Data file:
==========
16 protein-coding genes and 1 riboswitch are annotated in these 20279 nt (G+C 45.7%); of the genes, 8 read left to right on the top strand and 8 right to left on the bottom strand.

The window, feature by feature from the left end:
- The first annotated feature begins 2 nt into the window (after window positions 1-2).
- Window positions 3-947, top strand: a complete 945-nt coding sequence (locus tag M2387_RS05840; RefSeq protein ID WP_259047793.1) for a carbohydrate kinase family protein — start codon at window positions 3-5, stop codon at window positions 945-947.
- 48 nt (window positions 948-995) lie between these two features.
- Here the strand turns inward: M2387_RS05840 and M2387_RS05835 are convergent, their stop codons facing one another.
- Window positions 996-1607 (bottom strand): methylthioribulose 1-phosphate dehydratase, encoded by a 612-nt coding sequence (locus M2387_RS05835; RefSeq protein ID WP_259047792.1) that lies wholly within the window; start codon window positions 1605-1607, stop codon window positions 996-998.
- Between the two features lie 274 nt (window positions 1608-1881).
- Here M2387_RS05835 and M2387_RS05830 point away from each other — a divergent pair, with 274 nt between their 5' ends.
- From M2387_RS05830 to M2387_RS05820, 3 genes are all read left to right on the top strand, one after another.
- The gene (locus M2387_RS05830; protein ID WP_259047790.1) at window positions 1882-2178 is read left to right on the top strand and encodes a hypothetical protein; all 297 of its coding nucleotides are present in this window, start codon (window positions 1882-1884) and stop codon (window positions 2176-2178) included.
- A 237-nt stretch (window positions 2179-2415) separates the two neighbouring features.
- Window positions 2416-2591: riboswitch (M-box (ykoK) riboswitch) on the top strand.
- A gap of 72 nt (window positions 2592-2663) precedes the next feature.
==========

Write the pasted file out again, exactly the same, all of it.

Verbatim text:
16 protein-coding genes and 1 riboswitch are annotated in these 20279 nt (G+C 45.7%); of the genes, 8 read left to right on the top strand and 8 right to left on the bottom strand.

The window, feature by feature from the left end:
- The first annotated feature begins 2 nt into the window (after window positions 1-2).
- Window positions 3-947, top strand: a complete 945-nt coding sequence (locus tag M2387_RS05840; RefSeq protein ID WP_259047793.1) for a carbohydrate kinase family protein — start codon at window positions 3-5, stop codon at window positions 945-947.
- 48 nt (window positions 948-995) lie between these two features.
- Here the strand turns inward: M2387_RS05840 and M2387_RS05835 are convergent, their stop codons facing one another.
- Window positions 996-1607 (bottom strand): methylthioribulose 1-phosphate dehydratase, encoded by a 612-nt coding sequence (locus M2387_RS05835; RefSeq protein ID WP_259047792.1) that lies wholly within the window; start codon window positions 1605-1607, stop codon window positions 996-998.
- Between the two features lie 274 nt (window positions 1608-1881).
- Here M2387_RS05835 and M2387_RS05830 point away from each other — a divergent pair, with 274 nt between their 5' ends.
- From M2387_RS05830 to M2387_RS05820, 3 genes are all read left to right on the top strand, one after another.
- The gene (locus M2387_RS05830; protein ID WP_259047790.1) at window positions 1882-2178 is read left to right on the top strand and encodes a hypothetical protein; all 297 of its coding nucleotides are present in this window, start codon (window positions 1882-1884) and stop codon (window positions 2176-2178) included.
- A 237-nt stretch (window positions 2179-2415) separates the two neighbouring features.
- Window positions 2416-2591: riboswitch (M-box (ykoK) riboswitch) on the top strand.
- A gap of 72 nt (window positions 2592-2663) precedes the next feature.